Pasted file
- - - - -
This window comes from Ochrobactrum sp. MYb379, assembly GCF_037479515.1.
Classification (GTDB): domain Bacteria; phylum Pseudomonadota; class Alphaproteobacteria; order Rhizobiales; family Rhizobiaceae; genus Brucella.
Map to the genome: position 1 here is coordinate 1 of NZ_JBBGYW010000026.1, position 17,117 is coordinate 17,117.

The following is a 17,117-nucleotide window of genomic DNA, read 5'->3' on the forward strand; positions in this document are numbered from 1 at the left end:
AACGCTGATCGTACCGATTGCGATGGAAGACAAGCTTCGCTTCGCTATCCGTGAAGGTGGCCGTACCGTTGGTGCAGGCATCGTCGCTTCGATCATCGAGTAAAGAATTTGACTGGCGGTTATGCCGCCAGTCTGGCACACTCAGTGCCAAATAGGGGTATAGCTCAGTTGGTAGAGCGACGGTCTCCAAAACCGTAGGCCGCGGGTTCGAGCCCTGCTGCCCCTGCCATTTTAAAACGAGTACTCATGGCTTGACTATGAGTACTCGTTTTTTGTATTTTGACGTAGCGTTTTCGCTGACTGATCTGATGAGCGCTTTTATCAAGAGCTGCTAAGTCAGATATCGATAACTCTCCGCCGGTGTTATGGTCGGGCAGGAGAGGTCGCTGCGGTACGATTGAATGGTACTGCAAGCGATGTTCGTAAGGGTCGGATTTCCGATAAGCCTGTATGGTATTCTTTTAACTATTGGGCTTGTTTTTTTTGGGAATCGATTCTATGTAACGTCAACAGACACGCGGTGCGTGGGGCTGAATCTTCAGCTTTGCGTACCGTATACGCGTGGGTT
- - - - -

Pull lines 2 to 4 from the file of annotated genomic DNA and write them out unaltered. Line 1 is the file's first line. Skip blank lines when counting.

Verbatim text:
Classification (GTDB): domain Bacteria; phylum Pseudomonadota; class Alphaproteobacteria; order Rhizobiales; family Rhizobiaceae; genus Brucella.
Map to the genome: position 1 here is coordinate 1 of NZ_JBBGYW010000026.1, position 17,117 is coordinate 17,117.

The following is a 17,117-nucleotide window of genomic DNA, read 5'->3' on the forward strand; positions in this document are numbered from 1 at the left end: